Even years after I wrote The Way of the Christian Samurai, I still get comments and questions as to why I wrote the book.
I don’t have a background in the martial arts, though I would appreciate a good sensei. My interest and inspiration into the concept of Christian lessons from samurai writings started with my own recognition that I was a terrible salesperson, especially for my own work and skills.
At my local library I found an intriguing-looking book called Samurai Selling. The idea behind this book was that the servant warriors of japan, the samurai, could teach the modern salesperson a great deal about what it means to serve.
The quotes from Musashi and the Hagakure captured my imagination. No one talks like that anymore. You could say that about any historical text, I suppose, but for me the ancient samurai texts rang particularly true, and I sought to read the source material.
While I suppose their was some inkling that modern Christians could get schooled in how to serve others and their Lord by these pagan soldiers for hire, the idea of matching up the writings and Christianity did not start to consume me until another unusual work.
Ghost Dog: Way of the Samurai. I have no idea why I chose to watch this movie initially. I’m not sure if most people would even consider it a good movie. Maybe there was something in a review about it drawing so heavily from the Hagakure.
Whatever my reasons for watching a movie about a mob hitman living as a modern samurai, at some point in the movie it clicked that these principles of loyalty, honor, living as already dead, and more exemplified the Christian way of life in a startling way.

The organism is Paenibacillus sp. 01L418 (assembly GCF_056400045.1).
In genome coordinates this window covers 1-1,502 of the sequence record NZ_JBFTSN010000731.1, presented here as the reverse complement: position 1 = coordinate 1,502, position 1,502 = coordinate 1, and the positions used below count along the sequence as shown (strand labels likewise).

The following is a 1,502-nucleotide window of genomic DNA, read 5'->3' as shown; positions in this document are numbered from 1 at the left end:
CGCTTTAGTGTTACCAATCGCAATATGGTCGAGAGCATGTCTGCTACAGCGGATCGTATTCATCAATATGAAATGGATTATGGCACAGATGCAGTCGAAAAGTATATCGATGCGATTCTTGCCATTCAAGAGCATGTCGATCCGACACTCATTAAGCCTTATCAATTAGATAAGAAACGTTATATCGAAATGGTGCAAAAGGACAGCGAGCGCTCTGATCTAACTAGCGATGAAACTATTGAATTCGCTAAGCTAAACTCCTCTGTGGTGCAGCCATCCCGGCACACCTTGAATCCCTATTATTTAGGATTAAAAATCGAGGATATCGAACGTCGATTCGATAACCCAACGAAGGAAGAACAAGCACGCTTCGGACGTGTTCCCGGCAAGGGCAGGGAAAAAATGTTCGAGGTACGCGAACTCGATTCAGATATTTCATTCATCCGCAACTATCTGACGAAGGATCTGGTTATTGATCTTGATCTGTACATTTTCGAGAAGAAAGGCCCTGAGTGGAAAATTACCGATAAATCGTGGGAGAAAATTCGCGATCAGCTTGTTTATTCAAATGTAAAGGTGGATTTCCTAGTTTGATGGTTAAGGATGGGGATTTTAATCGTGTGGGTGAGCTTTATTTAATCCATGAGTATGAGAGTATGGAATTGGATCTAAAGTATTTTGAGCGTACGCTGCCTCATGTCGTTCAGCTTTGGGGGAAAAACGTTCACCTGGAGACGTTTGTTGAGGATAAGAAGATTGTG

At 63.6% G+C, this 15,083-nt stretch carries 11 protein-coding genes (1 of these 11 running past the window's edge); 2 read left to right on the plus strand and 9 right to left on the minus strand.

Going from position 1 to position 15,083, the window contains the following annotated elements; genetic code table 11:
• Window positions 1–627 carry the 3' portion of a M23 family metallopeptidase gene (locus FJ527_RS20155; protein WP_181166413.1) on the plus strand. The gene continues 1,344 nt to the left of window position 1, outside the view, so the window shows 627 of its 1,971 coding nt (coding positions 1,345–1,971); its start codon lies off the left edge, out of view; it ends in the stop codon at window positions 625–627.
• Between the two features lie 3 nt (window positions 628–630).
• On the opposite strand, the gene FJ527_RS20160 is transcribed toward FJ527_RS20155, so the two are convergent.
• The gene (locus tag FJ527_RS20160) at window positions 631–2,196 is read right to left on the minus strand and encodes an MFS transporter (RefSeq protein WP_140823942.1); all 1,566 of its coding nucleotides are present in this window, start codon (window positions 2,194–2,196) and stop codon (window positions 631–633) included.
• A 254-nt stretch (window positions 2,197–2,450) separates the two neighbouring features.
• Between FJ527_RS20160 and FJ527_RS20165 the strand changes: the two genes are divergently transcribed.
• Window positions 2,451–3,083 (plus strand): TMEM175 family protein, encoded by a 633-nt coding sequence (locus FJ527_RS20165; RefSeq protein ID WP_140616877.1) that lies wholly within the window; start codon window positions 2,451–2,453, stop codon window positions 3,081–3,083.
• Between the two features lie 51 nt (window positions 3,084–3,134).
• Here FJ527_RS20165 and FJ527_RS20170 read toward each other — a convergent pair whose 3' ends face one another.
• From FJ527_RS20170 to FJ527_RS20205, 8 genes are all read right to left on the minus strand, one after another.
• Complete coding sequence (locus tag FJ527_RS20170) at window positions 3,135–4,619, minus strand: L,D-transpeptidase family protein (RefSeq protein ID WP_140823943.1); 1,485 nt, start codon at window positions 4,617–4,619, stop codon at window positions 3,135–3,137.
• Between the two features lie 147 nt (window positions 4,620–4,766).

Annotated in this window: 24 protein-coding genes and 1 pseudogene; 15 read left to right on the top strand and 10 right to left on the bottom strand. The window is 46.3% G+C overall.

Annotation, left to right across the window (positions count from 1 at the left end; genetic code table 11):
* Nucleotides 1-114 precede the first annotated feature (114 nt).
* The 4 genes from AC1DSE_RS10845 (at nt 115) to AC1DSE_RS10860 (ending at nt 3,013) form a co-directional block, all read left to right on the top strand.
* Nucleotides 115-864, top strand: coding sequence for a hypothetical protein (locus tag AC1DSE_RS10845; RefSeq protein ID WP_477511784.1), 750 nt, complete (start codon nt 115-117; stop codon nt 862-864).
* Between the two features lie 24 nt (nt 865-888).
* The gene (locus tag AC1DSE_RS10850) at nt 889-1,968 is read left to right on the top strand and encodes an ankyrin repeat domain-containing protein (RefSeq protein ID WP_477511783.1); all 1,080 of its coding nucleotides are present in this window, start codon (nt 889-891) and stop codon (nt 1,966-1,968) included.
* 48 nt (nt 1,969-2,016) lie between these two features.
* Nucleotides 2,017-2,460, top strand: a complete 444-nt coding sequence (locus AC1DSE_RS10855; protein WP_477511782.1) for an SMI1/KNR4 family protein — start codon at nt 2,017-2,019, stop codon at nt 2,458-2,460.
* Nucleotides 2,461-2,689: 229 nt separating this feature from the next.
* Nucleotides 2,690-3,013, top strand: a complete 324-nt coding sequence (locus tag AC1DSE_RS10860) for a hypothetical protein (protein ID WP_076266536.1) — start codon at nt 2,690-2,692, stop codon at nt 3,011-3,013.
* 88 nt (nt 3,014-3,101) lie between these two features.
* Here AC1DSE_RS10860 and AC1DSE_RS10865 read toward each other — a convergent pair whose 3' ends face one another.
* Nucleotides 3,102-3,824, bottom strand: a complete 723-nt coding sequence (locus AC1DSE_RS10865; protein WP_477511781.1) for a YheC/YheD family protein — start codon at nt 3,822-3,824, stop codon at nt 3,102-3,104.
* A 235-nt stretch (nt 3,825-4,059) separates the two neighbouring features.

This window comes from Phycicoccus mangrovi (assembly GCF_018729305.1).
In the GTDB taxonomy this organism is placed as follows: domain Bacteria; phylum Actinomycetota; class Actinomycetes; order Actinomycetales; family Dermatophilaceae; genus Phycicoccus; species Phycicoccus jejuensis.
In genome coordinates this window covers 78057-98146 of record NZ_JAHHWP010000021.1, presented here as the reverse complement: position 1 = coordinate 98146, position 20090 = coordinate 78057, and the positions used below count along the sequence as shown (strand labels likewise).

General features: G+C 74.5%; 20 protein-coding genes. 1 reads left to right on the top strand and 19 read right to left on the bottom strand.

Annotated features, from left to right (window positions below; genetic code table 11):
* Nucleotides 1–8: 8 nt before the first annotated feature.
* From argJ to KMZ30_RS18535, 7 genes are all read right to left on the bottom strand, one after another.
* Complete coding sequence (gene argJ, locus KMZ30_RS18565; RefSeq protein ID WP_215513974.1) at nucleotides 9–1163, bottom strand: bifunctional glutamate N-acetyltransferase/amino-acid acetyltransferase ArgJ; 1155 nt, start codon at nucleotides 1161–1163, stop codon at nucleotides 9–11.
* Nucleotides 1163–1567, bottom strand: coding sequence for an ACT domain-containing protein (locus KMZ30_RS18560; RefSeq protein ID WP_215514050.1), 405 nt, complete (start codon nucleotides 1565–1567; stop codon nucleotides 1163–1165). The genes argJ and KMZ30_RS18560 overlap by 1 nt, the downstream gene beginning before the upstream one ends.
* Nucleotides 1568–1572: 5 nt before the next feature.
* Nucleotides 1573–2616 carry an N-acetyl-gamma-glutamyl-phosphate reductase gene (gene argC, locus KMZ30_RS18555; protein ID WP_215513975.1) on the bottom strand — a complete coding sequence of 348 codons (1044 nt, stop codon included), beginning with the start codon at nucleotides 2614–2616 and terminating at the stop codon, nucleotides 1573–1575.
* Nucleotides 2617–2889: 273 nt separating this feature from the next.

Of course, the Way of Christianity and the way of the samurai are not the same. There are a lot of teachings that were irrelevant or contrary to the Christian life as I poured over the source material. But as I so often explore in my other writings under the concept of Eternal Revolution, Christian spiritual life in the modern world is one of warfare, and we are called to heroic levels of resolve, loyalty, and service.
Eventually, the book was finished, and I still get notes and emails about how life-changing the perspective is. Sure, some people miss the point and think I am trying to reconcile two schools of thought. But my point was, and still is this – if a pagan mercenary could serve his fat, greedy lord with complete self-sacrifice, resolve, and loyalty, what can he teach you as a modern Christian claiming to follow a most perfect Lord in Jesus Christ shirk even the simplest of his commands?
By the way – if you like the image in this post, it is available here as a t-shirt.